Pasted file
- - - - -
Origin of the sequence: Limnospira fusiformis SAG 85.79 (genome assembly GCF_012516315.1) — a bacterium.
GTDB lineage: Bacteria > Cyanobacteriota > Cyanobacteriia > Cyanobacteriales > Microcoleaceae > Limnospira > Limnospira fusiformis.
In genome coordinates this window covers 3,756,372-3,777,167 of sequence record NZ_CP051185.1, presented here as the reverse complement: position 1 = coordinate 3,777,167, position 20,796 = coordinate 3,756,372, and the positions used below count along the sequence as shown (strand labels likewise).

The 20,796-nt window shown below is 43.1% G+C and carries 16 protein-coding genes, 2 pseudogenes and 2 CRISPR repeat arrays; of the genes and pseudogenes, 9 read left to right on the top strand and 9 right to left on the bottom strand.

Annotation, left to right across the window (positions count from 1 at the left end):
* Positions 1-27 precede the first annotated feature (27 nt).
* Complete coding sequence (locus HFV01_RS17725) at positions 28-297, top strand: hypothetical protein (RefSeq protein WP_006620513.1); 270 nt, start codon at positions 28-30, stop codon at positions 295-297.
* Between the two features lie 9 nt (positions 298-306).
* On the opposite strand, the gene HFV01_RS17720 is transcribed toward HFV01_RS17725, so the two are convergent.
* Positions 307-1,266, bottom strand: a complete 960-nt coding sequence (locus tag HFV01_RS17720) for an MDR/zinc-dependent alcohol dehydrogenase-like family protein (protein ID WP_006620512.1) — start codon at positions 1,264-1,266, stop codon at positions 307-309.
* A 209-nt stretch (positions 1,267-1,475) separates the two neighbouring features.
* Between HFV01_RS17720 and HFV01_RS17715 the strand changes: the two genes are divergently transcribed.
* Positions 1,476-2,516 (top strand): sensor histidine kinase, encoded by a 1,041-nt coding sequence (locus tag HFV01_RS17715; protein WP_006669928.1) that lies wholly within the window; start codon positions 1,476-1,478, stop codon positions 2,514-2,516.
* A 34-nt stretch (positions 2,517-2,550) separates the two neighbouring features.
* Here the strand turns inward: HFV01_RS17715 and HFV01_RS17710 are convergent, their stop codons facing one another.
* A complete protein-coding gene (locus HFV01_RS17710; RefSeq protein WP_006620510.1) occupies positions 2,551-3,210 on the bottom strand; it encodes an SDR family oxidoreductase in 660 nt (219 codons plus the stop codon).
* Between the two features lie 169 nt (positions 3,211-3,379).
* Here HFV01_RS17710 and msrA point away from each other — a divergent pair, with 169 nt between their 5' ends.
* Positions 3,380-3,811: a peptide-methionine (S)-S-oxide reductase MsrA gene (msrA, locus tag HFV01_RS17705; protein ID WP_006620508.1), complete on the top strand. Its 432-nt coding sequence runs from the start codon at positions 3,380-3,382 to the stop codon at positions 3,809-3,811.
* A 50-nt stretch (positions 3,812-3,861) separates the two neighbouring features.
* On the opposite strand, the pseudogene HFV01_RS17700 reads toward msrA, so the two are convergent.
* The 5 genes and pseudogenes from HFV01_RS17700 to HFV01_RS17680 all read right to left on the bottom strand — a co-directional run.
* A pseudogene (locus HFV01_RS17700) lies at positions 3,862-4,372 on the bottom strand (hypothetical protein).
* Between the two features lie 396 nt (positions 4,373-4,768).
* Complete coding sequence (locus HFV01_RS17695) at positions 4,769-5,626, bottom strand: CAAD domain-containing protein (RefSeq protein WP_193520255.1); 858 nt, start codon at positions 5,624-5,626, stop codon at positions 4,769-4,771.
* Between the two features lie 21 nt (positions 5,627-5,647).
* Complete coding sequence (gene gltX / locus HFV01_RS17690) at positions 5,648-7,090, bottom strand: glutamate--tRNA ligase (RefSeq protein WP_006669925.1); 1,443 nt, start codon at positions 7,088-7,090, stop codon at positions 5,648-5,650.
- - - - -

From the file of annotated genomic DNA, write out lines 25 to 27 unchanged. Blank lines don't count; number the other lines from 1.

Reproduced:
* Complete coding sequence (locus HFV01_RS17695) at positions 4,769-5,626, bottom strand: CAAD domain-containing protein (RefSeq protein WP_193520255.1); 858 nt, start codon at positions 5,624-5,626, stop codon at positions 4,769-4,771.
* Between the two features lie 21 nt (positions 5,627-5,647).
* Complete coding sequence (gene gltX / locus HFV01_RS17690) at positions 5,648-7,090, bottom strand: glutamate--tRNA ligase (RefSeq protein WP_006669925.1); 1,443 nt, start codon at positions 7,088-7,090, stop codon at positions 5,648-5,650.